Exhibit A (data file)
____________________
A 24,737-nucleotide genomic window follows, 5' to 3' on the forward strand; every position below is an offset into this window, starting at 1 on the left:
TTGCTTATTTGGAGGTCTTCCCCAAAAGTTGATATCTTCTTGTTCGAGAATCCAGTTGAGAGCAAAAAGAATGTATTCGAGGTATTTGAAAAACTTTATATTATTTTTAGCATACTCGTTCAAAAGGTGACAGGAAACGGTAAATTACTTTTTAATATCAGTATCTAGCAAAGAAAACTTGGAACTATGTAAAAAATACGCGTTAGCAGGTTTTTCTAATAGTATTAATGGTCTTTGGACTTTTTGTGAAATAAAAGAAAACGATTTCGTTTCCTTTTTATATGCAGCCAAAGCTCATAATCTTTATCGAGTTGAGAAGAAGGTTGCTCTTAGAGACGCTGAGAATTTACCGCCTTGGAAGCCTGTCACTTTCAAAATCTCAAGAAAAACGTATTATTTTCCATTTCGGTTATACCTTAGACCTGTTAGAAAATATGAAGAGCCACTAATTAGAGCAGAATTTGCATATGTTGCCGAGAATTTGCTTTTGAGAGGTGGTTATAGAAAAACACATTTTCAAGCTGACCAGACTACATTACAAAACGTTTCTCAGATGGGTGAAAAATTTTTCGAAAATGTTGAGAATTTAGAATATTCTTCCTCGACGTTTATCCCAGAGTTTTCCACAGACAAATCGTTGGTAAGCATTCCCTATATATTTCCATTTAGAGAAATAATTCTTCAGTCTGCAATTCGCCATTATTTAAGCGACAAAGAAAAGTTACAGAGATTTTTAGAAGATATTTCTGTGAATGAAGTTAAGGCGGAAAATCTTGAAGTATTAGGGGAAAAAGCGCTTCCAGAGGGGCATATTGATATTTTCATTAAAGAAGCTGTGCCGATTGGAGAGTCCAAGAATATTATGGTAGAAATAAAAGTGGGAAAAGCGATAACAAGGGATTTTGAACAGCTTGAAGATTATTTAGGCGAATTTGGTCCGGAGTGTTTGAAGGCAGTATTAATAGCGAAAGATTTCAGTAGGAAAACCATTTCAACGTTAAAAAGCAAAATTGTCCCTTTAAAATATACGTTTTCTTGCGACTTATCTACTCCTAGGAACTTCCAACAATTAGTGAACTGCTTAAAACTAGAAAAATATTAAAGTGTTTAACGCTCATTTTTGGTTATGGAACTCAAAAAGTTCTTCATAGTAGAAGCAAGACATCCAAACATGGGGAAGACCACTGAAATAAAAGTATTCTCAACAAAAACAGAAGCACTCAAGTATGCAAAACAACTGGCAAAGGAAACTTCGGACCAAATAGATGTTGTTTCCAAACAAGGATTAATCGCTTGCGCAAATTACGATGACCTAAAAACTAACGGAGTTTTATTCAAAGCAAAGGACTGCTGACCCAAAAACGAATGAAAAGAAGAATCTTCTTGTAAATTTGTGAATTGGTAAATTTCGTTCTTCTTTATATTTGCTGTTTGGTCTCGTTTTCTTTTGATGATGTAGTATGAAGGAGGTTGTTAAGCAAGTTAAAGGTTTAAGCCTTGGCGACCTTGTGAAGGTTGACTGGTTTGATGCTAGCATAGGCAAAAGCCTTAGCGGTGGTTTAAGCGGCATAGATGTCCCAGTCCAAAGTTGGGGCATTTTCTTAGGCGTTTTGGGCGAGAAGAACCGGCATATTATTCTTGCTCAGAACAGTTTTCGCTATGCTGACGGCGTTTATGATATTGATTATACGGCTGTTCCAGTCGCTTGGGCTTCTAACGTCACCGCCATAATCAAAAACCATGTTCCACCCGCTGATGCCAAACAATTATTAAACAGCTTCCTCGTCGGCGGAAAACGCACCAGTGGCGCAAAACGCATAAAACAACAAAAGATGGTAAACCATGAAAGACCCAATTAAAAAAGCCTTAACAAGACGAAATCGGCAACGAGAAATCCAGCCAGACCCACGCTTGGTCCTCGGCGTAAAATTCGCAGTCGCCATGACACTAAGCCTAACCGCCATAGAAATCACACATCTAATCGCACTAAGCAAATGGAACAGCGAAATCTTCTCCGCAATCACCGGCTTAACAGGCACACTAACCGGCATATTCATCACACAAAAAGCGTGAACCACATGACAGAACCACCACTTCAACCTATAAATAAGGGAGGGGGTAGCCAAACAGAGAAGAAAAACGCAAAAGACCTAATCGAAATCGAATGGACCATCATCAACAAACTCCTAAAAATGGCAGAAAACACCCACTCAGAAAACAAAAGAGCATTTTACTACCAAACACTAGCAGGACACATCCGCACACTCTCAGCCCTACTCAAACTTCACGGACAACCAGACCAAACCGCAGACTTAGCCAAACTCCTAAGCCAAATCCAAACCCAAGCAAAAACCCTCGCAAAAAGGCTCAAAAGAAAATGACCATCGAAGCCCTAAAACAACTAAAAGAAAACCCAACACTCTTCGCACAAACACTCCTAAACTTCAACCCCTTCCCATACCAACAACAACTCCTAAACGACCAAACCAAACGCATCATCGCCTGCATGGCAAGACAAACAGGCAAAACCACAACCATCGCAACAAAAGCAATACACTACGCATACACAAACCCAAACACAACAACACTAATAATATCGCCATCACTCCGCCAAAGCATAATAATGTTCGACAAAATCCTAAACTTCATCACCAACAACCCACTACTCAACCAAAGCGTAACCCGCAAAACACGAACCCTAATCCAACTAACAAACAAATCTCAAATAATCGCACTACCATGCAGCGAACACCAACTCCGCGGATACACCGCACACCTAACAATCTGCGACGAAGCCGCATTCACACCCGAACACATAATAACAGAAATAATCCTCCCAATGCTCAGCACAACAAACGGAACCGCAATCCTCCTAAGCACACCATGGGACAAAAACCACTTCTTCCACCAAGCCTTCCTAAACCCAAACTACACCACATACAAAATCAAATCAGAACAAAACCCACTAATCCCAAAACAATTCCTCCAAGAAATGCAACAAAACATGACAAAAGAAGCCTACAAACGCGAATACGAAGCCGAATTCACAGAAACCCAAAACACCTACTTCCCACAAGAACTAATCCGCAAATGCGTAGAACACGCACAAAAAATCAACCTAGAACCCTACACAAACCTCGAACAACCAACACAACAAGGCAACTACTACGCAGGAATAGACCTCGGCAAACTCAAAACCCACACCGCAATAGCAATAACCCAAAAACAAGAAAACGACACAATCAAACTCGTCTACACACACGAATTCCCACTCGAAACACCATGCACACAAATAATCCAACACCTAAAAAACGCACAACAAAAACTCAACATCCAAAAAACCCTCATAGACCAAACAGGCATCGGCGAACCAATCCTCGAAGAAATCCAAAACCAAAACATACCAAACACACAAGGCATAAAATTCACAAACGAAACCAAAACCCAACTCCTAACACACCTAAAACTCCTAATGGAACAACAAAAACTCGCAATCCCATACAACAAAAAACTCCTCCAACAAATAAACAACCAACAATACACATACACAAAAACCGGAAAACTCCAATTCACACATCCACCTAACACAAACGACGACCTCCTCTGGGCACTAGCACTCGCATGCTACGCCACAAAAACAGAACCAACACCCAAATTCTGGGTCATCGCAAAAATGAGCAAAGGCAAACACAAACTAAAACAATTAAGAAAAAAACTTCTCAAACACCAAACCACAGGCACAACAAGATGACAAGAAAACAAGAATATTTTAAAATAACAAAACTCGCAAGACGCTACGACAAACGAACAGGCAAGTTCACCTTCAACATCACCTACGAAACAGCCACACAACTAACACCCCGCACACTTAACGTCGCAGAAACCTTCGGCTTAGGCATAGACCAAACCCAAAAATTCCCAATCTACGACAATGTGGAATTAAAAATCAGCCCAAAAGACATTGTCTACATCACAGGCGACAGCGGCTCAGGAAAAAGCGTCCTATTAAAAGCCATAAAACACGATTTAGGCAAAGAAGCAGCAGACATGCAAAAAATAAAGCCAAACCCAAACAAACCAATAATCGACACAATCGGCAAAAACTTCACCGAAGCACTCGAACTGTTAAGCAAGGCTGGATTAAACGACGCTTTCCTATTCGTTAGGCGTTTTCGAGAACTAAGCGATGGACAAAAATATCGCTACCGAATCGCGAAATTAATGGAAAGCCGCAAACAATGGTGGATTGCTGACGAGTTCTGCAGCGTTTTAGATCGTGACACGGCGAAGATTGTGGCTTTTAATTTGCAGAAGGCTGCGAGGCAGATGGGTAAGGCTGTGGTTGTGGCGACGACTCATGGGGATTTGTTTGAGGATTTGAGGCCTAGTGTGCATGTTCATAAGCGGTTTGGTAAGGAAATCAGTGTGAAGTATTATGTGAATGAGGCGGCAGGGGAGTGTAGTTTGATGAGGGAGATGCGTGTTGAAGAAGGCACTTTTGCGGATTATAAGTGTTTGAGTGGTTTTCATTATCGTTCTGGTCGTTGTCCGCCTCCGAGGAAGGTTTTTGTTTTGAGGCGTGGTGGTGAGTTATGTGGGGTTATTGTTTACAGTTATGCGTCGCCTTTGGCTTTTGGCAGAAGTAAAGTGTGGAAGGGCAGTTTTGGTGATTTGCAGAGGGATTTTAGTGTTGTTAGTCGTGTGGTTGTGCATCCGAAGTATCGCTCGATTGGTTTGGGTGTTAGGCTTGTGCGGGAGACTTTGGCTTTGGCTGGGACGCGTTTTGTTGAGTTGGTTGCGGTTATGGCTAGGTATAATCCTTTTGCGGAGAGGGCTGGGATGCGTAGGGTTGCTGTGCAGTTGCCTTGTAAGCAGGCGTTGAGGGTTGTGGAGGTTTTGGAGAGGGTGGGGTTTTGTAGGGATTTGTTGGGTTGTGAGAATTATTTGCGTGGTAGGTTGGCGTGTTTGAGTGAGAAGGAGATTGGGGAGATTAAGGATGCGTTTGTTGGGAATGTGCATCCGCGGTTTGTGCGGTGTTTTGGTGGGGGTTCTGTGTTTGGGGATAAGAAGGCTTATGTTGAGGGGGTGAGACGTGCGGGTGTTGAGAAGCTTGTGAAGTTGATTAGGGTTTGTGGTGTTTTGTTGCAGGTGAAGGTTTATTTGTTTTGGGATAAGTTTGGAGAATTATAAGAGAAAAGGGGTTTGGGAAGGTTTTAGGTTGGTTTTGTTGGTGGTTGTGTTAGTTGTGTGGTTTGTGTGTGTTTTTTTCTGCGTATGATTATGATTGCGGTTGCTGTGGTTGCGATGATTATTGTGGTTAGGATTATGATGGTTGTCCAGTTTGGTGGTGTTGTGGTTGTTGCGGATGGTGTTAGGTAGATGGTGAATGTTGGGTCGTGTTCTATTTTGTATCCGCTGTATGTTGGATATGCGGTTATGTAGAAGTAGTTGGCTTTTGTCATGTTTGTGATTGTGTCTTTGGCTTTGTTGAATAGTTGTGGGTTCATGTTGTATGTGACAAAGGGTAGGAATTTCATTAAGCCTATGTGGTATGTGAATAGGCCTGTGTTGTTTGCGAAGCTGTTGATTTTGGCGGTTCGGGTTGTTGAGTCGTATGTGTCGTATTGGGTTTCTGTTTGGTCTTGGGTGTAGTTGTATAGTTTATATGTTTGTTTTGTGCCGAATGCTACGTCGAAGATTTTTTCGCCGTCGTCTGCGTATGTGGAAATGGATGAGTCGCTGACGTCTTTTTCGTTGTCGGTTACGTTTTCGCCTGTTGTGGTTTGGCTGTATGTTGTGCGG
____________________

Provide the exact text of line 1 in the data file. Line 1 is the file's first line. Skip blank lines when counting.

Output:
A 24,737-nucleotide genomic window follows, 5' to 3' on the forward strand; every position below is an offset into this window, starting at 1 on the left: